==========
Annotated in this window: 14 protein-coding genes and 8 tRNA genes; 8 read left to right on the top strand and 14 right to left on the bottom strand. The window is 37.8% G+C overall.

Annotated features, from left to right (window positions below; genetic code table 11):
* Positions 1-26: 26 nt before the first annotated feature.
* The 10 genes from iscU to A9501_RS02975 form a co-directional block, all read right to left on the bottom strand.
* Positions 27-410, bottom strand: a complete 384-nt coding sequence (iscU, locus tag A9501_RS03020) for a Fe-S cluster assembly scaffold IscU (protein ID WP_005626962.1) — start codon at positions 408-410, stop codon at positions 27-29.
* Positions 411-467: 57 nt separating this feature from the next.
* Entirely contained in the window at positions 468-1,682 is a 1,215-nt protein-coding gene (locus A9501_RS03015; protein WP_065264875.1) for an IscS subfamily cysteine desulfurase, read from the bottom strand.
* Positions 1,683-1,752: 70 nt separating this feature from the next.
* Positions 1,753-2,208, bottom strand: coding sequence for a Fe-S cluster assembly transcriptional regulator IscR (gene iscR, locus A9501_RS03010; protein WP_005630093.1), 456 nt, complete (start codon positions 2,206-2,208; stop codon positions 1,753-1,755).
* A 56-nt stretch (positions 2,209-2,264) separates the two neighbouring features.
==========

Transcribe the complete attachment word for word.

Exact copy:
Annotated in this window: 14 protein-coding genes and 8 tRNA genes; 8 read left to right on the top strand and 14 right to left on the bottom strand. The window is 37.8% G+C overall.

Annotated features, from left to right (window positions below; genetic code table 11):
* Positions 1-26: 26 nt before the first annotated feature.
* The 10 genes from iscU to A9501_RS02975 form a co-directional block, all read right to left on the bottom strand.
* Positions 27-410, bottom strand: a complete 384-nt coding sequence (iscU, locus tag A9501_RS03020) for a Fe-S cluster assembly scaffold IscU (protein ID WP_005626962.1) — start codon at positions 408-410, stop codon at positions 27-29.
* Positions 411-467: 57 nt separating this feature from the next.
* Entirely contained in the window at positions 468-1,682 is a 1,215-nt protein-coding gene (locus A9501_RS03015; protein WP_065264875.1) for an IscS subfamily cysteine desulfurase, read from the bottom strand.
* Positions 1,683-1,752: 70 nt separating this feature from the next.
* Positions 1,753-2,208, bottom strand: coding sequence for a Fe-S cluster assembly transcriptional regulator IscR (gene iscR, locus A9501_RS03010; protein WP_005630093.1), 456 nt, complete (start codon positions 2,206-2,208; stop codon positions 1,753-1,755).
* A 56-nt stretch (positions 2,209-2,264) separates the two neighbouring features.